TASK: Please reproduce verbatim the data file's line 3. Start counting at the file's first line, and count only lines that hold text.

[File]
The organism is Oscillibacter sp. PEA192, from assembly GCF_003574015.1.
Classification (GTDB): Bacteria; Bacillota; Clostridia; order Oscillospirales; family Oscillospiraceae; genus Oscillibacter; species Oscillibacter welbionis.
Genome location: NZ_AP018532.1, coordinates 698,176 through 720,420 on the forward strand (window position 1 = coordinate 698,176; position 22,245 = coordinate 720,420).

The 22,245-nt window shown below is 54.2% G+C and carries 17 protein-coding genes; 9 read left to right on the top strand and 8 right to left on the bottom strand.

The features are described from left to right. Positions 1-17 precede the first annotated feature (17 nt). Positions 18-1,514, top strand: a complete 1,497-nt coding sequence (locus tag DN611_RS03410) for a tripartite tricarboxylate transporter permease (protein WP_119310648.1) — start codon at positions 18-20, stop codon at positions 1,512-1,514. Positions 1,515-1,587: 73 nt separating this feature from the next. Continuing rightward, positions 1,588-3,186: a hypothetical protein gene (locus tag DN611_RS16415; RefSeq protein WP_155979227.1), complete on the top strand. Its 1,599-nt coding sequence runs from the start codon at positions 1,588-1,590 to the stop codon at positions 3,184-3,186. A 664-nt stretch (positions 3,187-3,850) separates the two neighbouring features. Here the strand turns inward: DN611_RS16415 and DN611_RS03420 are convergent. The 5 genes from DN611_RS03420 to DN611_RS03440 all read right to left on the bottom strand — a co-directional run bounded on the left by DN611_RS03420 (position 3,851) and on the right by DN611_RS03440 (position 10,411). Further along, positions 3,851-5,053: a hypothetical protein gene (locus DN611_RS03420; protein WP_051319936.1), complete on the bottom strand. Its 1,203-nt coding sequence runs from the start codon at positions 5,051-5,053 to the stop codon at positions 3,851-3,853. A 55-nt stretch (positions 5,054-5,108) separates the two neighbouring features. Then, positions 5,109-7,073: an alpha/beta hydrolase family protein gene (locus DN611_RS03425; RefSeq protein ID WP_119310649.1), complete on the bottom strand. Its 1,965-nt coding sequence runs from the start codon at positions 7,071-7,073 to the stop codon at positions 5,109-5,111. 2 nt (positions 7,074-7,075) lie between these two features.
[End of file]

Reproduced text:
Genome location: NZ_AP018532.1, coordinates 698,176 through 720,420 on the forward strand (window position 1 = coordinate 698,176; position 22,245 = coordinate 720,420).